It All Started with a High School Aptitude Test | Pharmacy for me
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It All Started with a High School Aptitude Test

In high school, an aptitude test told Fairleigh Dickinson University alumna Priya Narang, PharmD, that she should pursue a career in pharmacy. So that’s exactly what she did.

Now, just over a year after graduating from the School of Pharmacy and Health Sciences, Dr. Narang has accepted a position as a pediatric clinical pharmacist for Johns Hopkins Hospital, No. 3 in the nation, according to U.S. News & World Report.

“It feels unreal to be able to land a job there, especially as a new graduate,” says Dr. Narang, who begins on August 6. “Growing up, one of my family members was treated there and so the name ‘Johns Hopkins’ has always kind of been one of awe.”

Dr. Narang was just six years old when a family member was treated for an aggressive form of cancer at Johns Hopkins. Despite her young age, Dr. Narang still remembers being impressed by the hospital and by the health care team’s ability to not only cure the cancer, but also to instill a sense of trust within her family.

Everything came full circle when she began her pursuing her pharmacy degree from FDU.

“The School of Pharmacy prepared me,” Dr. Narang says, “from career fairs to residency information sessions and networking with residents.”

Upon graduating last year, Dr. Narang became the first School of Pharmacy grad to accept a one-year residency with Atlantic Health System (AHS). “After my first APPE (advanced practice pharmacy experience), which was in the intensive care unit (ICU), I realized how much I loved being a part of a multidisciplinary team,” she says. “Not only did I get to talk to patients and their families in real time, but also got to make decisions as part of a team, which helped me improve my critical thinking skills.”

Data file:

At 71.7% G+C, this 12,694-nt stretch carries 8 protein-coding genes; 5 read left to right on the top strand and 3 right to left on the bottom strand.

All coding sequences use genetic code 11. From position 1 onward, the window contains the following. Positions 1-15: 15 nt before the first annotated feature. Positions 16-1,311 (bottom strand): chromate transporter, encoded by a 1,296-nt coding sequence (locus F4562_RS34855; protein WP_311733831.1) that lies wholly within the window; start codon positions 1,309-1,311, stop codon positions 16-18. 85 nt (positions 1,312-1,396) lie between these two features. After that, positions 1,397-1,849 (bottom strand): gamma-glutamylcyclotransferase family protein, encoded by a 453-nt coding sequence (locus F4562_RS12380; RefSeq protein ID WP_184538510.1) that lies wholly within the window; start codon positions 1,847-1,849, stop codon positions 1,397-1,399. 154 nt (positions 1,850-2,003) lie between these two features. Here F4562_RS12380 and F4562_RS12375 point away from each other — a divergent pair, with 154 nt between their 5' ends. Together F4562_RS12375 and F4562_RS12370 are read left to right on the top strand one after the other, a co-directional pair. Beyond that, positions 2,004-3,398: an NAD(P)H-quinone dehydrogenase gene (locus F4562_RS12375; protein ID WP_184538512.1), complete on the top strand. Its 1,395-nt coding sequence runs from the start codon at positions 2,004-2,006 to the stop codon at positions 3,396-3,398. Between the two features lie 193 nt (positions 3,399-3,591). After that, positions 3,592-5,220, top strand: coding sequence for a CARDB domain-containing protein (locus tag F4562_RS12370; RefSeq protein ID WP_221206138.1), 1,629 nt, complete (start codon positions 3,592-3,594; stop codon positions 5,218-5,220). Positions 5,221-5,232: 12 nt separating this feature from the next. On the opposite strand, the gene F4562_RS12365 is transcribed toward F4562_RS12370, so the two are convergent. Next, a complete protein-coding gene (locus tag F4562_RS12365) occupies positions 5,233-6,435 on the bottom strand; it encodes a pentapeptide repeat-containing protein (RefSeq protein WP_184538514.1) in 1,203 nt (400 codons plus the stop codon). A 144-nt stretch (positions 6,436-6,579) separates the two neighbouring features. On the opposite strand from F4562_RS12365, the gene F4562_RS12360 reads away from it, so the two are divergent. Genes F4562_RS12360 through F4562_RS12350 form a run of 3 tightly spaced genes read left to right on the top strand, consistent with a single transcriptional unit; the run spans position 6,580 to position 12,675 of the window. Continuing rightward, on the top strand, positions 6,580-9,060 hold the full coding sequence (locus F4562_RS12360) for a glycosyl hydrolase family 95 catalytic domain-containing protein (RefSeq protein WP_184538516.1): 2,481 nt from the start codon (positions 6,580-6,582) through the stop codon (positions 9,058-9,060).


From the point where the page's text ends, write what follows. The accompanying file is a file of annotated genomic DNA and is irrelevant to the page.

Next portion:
Dongmi Kim, assistant professor of pharmacy practice, recalls Dr. Narang’s affinity for advocating for her patients and becoming an activist for the proper use of pharmacotherapy.

“Priya’s passion for the study and the profession of pharmacy was noted in the classroom,” Kim says. “She was selflessly hardworking, pushing herself and others toward excellence in academics.”

At AHS, Dr. Narang excelled and gained valuable clinical skills, knowledge and a support system that ultimately led to her position at Johns Hopkins.


Dr. Narang became the first FDU School of Pharmacy graduate to serve her postgraduate year one (PGY-1) residency with Atlantic Health System (AHS).

Dr. Narang will train in several pediatric specialties at Johns Hopkins, including neonatal intensive care, hematology and oncology as well as general pediatrics and pediatric ICU. She was first introduced to the specialty through a goodwill trip during her pharmacy study.

“If it weren’t for FDU and the opportunity to volunteer with Give Kids the World, I never would’ve realized how special pediatric pharmacy is,” Dr. Narang says. FDU students taking a pediatric service learning class can travel to Florida and volunteer at the nonprofit Give Kids the World, which provides housing to families with children who have life-threatening illnesses as they explore nearby theme parks. “Pediatrics is a field where you can make a difference to a whole family.”

In the long-term, Dr. Narang envisions working as a clinical coordinator, a position she hopes to use her master’s degree in health administration to achieve.

For now, she will seek the opportunity to precept and instruct students, obtain her board certification and continue with her volunteer efforts. “Ultimately, my experiences at FDU made me realize that kids everywhere believe in magic and hope, and if I can keep that magic and hope alive, I’ll feel like I made a difference,” says Dr. Narang.

Written by Julie Kayzerman.

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